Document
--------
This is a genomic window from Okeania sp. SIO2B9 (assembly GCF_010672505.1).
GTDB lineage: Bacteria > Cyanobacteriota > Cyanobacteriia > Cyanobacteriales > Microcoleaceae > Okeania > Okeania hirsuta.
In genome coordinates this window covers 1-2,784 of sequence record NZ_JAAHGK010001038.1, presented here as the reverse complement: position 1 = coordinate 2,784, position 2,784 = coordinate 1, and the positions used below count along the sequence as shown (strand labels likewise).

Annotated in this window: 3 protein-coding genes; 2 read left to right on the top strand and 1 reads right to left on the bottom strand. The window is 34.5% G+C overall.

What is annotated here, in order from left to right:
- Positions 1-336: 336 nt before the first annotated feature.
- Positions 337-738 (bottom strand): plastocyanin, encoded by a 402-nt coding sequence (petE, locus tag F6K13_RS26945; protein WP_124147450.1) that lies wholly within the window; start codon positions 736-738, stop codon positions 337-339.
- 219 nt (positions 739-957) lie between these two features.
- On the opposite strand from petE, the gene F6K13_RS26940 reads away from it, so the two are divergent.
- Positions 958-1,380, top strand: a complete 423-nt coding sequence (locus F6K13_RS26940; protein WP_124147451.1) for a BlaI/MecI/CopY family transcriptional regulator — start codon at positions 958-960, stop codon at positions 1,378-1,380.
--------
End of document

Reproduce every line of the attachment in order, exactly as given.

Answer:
This is a genomic window from Okeania sp. SIO2B9 (assembly GCF_010672505.1).
GTDB lineage: Bacteria > Cyanobacteriota > Cyanobacteriia > Cyanobacteriales > Microcoleaceae > Okeania > Okeania hirsuta.
In genome coordinates this window covers 1-2,784 of sequence record NZ_JAAHGK010001038.1, presented here as the reverse complement: position 1 = coordinate 2,784, position 2,784 = coordinate 1, and the positions used below count along the sequence as shown (strand labels likewise).

Annotated in this window: 3 protein-coding genes; 2 read left to right on the top strand and 1 reads right to left on the bottom strand. The window is 34.5% G+C overall.

What is annotated here, in order from left to right:
- Positions 1-336: 336 nt before the first annotated feature.
- Positions 337-738 (bottom strand): plastocyanin, encoded by a 402-nt coding sequence (petE, locus tag F6K13_RS26945; protein WP_124147450.1) that lies wholly within the window; start codon positions 736-738, stop codon positions 337-339.
- 219 nt (positions 739-957) lie between these two features.
- On the opposite strand from petE, the gene F6K13_RS26940 reads away from it, so the two are divergent.
- Positions 958-1,380, top strand: a complete 423-nt coding sequence (locus F6K13_RS26940; protein WP_124147451.1) for a BlaI/MecI/CopY family transcriptional regulator — start codon at positions 958-960, stop codon at positions 1,378-1,380.